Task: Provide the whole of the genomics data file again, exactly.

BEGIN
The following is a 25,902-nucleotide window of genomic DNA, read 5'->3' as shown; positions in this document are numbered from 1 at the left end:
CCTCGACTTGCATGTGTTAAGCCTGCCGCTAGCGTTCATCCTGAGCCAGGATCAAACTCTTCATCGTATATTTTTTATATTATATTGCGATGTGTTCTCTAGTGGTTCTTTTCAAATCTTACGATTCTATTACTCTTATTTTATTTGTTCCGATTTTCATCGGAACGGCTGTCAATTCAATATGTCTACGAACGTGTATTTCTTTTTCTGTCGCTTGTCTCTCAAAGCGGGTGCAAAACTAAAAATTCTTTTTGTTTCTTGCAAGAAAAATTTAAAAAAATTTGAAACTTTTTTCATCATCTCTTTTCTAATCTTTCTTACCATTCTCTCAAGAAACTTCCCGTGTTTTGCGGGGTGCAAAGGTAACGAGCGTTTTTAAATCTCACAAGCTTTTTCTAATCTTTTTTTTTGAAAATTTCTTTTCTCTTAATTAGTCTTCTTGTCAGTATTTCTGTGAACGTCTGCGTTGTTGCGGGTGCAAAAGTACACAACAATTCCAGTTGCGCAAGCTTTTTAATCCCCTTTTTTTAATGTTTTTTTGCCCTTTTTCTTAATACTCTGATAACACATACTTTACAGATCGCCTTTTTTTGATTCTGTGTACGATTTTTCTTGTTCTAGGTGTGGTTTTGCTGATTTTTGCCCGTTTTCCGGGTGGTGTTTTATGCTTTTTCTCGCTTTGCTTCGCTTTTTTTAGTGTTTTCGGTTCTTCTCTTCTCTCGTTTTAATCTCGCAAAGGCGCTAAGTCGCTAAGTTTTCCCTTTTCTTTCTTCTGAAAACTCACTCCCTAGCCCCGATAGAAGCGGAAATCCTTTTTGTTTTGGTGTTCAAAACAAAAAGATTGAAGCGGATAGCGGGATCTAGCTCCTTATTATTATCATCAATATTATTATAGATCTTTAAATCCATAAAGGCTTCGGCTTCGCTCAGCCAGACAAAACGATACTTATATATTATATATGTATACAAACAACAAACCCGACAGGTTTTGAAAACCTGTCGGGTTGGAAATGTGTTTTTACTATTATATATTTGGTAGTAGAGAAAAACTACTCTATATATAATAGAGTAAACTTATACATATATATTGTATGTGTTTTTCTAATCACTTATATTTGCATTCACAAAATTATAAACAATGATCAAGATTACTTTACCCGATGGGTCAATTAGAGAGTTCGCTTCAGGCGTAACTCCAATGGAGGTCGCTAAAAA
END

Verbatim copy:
The following is a 25,902-nucleotide window of genomic DNA, read 5'->3' as shown; positions in this document are numbered from 1 at the left end:
CCTCGACTTGCATGTGTTAAGCCTGCCGCTAGCGTTCATCCTGAGCCAGGATCAAACTCTTCATCGTATATTTTTTATATTATATTGCGATGTGTTCTCTAGTGGTTCTTTTCAAATCTTACGATTCTATTACTCTTATTTTATTTGTTCCGATTTTCATCGGAACGGCTGTCAATTCAATATGTCTACGAACGTGTATTTCTTTTTCTGTCGCTTGTCTCTCAAAGCGGGTGCAAAACTAAAAATTCTTTTTGTTTCTTGCAAGAAAAATTTAAAAAAATTTGAAACTTTTTTCATCATCTCTTTTCTAATCTTTCTTACCATTCTCTCAAGAAACTTCCCGTGTTTTGCGGGGTGCAAAGGTAACGAGCGTTTTTAAATCTCACAAGCTTTTTCTAATCTTTTTTTTTGAAAATTTCTTTTCTCTTAATTAGTCTTCTTGTCAGTATTTCTGTGAACGTCTGCGTTGTTGCGGGTGCAAAAGTACACAACAATTCCAGTTGCGCAAGCTTTTTAATCCCCTTTTTTTAATGTTTTTTTGCCCTTTTTCTTAATACTCTGATAACACATACTTTACAGATCGCCTTTTTTTGATTCTGTGTACGATTTTTCTTGTTCTAGGTGTGGTTTTGCTGATTTTTGCCCGTTTTCCGGGTGGTGTTTTATGCTTTTTCTCGCTTTGCTTCGCTTTTTTTAGTGTTTTCGGTTCTTCTCTTCTCTCGTTTTAATCTCGCAAAGGCGCTAAGTCGCTAAGTTTTCCCTTTTCTTTCTTCTGAAAACTCACTCCCTAGCCCCGATAGAAGCGGAAATCCTTTTTGTTTTGGTGTTCAAAACAAAAAGATTGAAGCGGATAGCGGGATCTAGCTCCTTATTATTATCATCAATATTATTATAGATCTTTAAATCCATAAAGGCTTCGGCTTCGCTCAGCCAGACAAAACGATACTTATATATTATATATGTATACAAACAACAAACCCGACAGGTTTTGAAAACCTGTCGGGTTGGAAATGTGTTTTTACTATTATATATTTGGTAGTAGAGAAAAACTACTCTATATATAATAGAGTAAACTTATACATATATATTGTATGTGTTTTTCTAATCACTTATATTTGCATTCACAAAATTATAAACAATGATCAAGATTACTTTACCCGATGGGTCAATTAGAGAGTTCGCTTCAGGCGTAACTCCAATGGAGGTCGCTAAAAA